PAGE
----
In the Netherlands, the government encourages the development of new biomass energy technologies through various incentives such as the SDE grant scheme. The SDE++ provides subsidies for the use of renewable energy generation and CO2 reduction techniques. The SDE++ is an operating grant. This means that a person can receive the grant while their project is in operation.

The SDE++ subsidy will be granted over a period of 12 or 15 years. The length of the subsidy will be determined by the technology used.

Furthermore, renewable energy is promoted through tax incentives. According to the Netherlands Enterprise Agency, the Energy Investment Allowance (EIA) allows businesses to pay less tax when investing in energy-efficient technologies and sustainable energy. The average tax reduction is 11%, and the company’s investment lowers the energy bill.

The EIA (Energie-investeringsaftrek in Dutch) has a budget of € 249 million for 2023. Companies may be eligible for tax breaks deductions for both clearly defined (specific investments) and tailor-made (generic investments) investments that result in significant energy savings.

Italy

Overview

Italy is ranked among the top ten in Europe for both power consumption and renewable energy generation, and it is one of 14 EU countries that have met their 2020 renewables target as a percentage of total energy consumption (18.2% versus a 17% target).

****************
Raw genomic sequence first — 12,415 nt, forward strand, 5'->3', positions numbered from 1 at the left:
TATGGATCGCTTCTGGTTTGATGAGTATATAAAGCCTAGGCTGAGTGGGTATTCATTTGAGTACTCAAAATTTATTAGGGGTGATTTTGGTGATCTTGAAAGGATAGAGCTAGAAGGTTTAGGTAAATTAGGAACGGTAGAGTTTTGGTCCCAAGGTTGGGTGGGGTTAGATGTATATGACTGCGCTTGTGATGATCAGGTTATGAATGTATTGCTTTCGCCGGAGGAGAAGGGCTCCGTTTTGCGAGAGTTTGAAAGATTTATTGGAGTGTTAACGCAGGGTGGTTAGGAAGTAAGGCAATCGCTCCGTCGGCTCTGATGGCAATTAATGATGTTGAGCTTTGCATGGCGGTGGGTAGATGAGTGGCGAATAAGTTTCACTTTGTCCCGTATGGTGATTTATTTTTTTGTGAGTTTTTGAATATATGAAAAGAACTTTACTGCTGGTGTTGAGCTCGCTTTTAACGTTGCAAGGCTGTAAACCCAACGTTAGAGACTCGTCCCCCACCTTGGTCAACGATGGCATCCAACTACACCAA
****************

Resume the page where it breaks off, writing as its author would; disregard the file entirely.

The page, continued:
According to the International Trade Administration, renewable power satisfied 36% of total electricity demand in 2021; solar power production increased slightly (2.1%), representing 21.7% of annual renewable electricity demand. Wind power increased 10.8% accounting for 17.8% of total renewable demand. Hydroelectric power fell 5.4% compared to 2020 accounting for 40% of total renewable generation. Biomass production in Italy amounted to 18,232 GWh, or 15.7% of total renewable energy demand, and geothermal power accounting for the remaining 4.8%.

Generation

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Source: International Energy Agency (IEA)

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Source: International Energy Agency (IEA)

Renewable Energy Subsidies

In Italy, the RES-E support programmes are overseen by Gestore dei Servizi Energetici (GSE). Through feed-in tariffs and various tax incentives, the nation encourages the use of renewable energy, and producers can benefit from net metering programmes (also known as “scambio sul posto”) that compensate them for the electricity they supply to the grid.

Finland

Overview

Bioenergy is a significant source of renewable energy in Finland. About one-fourth of Finland’s total energy consumption in recent years has come from wood fuel. The majority of wood fuels are derived from the forestry industry and consist of by-products such as bark, sawdust, and other industrial wood waste, as well as black liquor from the pulping process. Other low-value biomass from harvesting operations, such as logging residues, is also used to produce energy.

In 2021, wood fuels accounted for 30% of total energy consumption and were the most commonly used energy source.

Generation

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Source: International Energy Agency (IEA)

According to Thomas Reuters, in Finland, there are approximately 400 power plants and 120 companies that produce electricity. The main companies involved in electricity generation include:

  • Fortum Power and Heat Oy
  • Teollisuuden Voima Oyj
  • Helen Oy (Helsingin Energia)